• the salary foregone; and
  • the statutory value of the benefits

Your employer will also be subject to NICs on the same basis, so the only saving remaining will be employee NICs, which for higher rate taxpayers is generally 2% of the earnings sacrificed.

There will be a range of transitional protection for arrangements in place before April 2017 and a limited number of total exemptions. The most important of these is for pensions, where the gain from using salary sacrifice can be as much as 33.9%. If you would like to learn more about the continuing advantages of this type of salary sacrifice arrangement, please talk to us.

The value of your investment can go down as well as up and you may not get back the full amount you invested. Past performance is not a reliable indicator of future performance. The value of tax reliefs depends on your individual circumstances. Tax laws can change. The Financial Conduct Authority does not regulate tax advice.

 Article Posted: Jan 2017

Breaking the PAYE codebb

Article Posted: March 2016

Your latest PAYE code may look a little strange.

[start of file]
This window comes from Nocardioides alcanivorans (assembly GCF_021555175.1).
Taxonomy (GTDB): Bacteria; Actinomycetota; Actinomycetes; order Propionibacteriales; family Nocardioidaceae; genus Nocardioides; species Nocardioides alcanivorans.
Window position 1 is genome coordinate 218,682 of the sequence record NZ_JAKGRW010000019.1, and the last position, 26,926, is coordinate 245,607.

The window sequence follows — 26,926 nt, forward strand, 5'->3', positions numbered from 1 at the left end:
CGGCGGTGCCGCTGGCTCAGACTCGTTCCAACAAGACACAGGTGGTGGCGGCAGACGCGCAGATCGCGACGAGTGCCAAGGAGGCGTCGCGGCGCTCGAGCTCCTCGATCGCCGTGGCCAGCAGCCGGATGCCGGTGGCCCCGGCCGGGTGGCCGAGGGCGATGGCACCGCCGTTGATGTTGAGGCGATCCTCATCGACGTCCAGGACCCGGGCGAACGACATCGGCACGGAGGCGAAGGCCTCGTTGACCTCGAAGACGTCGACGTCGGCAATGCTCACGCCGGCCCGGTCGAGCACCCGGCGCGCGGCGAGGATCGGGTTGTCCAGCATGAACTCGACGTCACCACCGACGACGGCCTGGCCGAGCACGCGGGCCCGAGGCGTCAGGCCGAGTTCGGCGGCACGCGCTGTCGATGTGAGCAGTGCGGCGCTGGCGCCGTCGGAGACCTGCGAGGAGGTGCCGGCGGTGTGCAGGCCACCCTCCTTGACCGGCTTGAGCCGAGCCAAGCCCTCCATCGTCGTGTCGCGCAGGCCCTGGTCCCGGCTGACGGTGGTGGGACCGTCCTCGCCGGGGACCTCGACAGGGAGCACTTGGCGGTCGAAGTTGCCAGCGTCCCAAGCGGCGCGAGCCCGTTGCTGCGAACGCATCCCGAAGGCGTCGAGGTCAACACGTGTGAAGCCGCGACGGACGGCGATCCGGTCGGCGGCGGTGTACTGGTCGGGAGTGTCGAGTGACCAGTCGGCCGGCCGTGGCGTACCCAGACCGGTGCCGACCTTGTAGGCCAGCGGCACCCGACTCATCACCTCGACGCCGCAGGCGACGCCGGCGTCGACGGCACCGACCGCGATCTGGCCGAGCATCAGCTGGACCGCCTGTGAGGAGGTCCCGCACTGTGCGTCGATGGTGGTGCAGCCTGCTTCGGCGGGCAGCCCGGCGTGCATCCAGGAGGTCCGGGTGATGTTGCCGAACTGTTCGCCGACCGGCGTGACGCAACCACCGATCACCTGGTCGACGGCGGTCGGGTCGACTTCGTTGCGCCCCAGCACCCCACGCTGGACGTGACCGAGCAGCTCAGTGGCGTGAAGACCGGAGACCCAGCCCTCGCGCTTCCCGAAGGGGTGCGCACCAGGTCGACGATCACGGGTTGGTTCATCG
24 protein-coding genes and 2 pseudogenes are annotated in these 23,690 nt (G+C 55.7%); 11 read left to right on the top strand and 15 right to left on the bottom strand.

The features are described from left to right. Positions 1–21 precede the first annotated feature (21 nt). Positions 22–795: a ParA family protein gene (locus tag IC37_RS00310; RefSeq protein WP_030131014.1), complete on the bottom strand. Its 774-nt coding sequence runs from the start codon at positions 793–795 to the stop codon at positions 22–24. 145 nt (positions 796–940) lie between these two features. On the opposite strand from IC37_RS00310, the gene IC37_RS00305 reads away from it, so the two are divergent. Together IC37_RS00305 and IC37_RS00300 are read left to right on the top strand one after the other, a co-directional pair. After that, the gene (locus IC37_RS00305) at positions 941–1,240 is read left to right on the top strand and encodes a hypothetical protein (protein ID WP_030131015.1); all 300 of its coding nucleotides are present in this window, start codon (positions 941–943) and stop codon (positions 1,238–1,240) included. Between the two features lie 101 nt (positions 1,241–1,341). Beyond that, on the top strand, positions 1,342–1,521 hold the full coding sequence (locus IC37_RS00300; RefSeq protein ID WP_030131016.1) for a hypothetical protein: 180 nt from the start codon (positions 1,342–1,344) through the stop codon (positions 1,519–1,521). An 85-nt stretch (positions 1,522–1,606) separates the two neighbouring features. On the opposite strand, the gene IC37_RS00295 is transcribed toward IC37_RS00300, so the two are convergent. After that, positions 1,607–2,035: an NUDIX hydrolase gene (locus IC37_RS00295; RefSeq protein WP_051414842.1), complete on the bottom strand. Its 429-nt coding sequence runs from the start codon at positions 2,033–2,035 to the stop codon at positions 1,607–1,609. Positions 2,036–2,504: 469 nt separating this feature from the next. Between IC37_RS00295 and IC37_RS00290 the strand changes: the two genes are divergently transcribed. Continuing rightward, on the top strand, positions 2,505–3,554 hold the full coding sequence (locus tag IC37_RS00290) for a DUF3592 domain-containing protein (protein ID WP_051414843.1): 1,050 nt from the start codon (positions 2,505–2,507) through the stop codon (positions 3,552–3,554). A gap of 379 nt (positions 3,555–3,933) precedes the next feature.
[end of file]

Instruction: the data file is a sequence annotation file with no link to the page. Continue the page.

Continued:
It’s the time of year when HM Revenue & Customs (HMRC) sends out PAYE codes for the new tax year. Usually that means adjustments for:

  • An increase in the personal allowance, which in 2016/17 will rise by £400 to £11,000;
  • Changes in any benefit values, notably car benefit which could increase quite sharply if you have a low emission car; and
  • Collecting tax due from earlier years and, unless you have requested otherwise, tax due for the current year on certain investment income.

Reports suggest that HMRC has started to allow for the dividend tax changes and the personal savings allowance in setting 2016/17 codes. However, the results can be confusing, not least because HMRC’s starting point will be the dividend and interest on the last tax return which they received from you (hopefully 2014/15).